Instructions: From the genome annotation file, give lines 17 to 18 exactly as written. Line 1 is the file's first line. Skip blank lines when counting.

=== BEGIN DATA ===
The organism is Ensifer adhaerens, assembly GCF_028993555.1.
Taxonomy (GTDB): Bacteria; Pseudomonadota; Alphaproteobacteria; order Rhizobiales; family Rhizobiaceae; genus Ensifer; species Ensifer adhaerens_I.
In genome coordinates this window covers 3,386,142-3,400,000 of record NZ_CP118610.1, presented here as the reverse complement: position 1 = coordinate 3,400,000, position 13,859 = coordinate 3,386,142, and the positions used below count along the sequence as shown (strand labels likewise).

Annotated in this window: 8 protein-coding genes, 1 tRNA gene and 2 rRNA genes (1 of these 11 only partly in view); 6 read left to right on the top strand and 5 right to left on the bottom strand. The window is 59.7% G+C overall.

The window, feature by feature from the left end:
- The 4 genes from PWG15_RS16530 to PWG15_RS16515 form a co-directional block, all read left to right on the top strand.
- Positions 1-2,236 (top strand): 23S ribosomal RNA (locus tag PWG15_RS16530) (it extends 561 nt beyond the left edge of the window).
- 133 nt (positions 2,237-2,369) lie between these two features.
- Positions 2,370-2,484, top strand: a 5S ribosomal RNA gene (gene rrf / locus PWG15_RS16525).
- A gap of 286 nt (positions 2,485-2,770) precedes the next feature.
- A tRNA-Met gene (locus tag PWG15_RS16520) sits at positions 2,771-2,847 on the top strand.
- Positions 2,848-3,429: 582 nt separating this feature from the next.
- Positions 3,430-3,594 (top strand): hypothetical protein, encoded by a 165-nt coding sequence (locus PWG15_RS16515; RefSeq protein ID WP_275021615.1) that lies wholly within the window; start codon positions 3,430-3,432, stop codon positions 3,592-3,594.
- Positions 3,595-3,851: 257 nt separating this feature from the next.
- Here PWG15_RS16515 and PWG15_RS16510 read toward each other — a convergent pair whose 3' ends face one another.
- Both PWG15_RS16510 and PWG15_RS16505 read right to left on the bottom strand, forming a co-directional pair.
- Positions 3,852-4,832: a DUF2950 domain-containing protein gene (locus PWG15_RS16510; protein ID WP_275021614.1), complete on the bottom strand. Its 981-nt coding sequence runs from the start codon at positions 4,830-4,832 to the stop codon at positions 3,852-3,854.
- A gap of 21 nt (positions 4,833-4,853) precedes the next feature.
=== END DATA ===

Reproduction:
- Positions 3,852-4,832: a DUF2950 domain-containing protein gene (locus PWG15_RS16510; protein ID WP_275021614.1), complete on the bottom strand. Its 981-nt coding sequence runs from the start codon at positions 4,830-4,832 to the stop codon at positions 3,852-3,854.
- A gap of 21 nt (positions 4,833-4,853) precedes the next feature.